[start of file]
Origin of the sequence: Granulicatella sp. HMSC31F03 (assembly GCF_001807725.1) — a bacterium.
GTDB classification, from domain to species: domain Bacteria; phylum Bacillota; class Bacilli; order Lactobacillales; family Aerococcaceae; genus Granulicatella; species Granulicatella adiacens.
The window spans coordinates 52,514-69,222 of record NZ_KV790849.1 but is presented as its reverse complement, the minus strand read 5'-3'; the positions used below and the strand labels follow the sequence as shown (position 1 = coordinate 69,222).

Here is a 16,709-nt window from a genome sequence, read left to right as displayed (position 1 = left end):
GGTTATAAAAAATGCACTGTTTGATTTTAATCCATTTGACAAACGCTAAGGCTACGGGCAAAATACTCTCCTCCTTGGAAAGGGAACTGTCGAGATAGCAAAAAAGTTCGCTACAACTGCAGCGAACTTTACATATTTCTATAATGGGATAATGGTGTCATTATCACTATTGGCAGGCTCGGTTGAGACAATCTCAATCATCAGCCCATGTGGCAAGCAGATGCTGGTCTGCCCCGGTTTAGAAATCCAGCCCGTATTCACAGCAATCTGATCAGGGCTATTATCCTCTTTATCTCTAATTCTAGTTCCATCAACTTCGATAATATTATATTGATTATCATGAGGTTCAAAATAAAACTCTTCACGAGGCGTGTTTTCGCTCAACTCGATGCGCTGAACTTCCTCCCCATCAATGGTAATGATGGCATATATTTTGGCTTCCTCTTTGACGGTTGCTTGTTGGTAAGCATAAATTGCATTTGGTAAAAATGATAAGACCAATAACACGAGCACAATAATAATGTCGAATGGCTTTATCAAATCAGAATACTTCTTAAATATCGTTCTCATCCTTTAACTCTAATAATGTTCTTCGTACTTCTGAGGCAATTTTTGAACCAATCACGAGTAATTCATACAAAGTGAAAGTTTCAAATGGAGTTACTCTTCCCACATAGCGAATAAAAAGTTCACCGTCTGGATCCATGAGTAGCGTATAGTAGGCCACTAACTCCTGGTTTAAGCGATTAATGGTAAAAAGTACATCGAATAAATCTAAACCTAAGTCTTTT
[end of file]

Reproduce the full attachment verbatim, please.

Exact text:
Origin of the sequence: Granulicatella sp. HMSC31F03 (assembly GCF_001807725.1) — a bacterium.
GTDB classification, from domain to species: domain Bacteria; phylum Bacillota; class Bacilli; order Lactobacillales; family Aerococcaceae; genus Granulicatella; species Granulicatella adiacens.
The window spans coordinates 52,514-69,222 of record NZ_KV790849.1 but is presented as its reverse complement, the minus strand read 5'-3'; the positions used below and the strand labels follow the sequence as shown (position 1 = coordinate 69,222).

Here is a 16,709-nt window from a genome sequence, read left to right as displayed (position 1 = left end):
GGTTATAAAAAATGCACTGTTTGATTTTAATCCATTTGACAAACGCTAAGGCTACGGGCAAAATACTCTCCTCCTTGGAAAGGGAACTGTCGAGATAGCAAAAAAGTTCGCTACAACTGCAGCGAACTTTACATATTTCTATAATGGGATAATGGTGTCATTATCACTATTGGCAGGCTCGGTTGAGACAATCTCAATCATCAGCCCATGTGGCAAGCAGATGCTGGTCTGCCCCGGTTTAGAAATCCAGCCCGTATTCACAGCAATCTGATCAGGGCTATTATCCTCTTTATCTCTAATTCTAGTTCCATCAACTTCGATAATATTATATTGATTATCATGAGGTTCAAAATAAAACTCTTCACGAGGCGTGTTTTCGCTCAACTCGATGCGCTGAACTTCCTCCCCATCAATGGTAATGATGGCATATATTTTGGCTTCCTCTTTGACGGTTGCTTGTTGGTAAGCATAAATTGCATTTGGTAAAAATGATAAGACCAATAACACGAGCACAATAATAATGTCGAATGGCTTTATCAAATCAGAATACTTCTTAAATATCGTTCTCATCCTTTAACTCTAATAATGTTCTTCGTACTTCTGAGGCAATTTTTGAACCAATCACGAGTAATTCATACAAAGTGAAAGTTTCAAATGGAGTTACTCTTCCCACATAGCGAATAAAAAGTTCACCGTCTGGATCCATGAGTAGCGTATAGTAGGCCACTAACTCCTGGTTTAAGCGATTAATGGTAAAAAGTACATCGAATAAATCTAAACCTAAGTCTTTT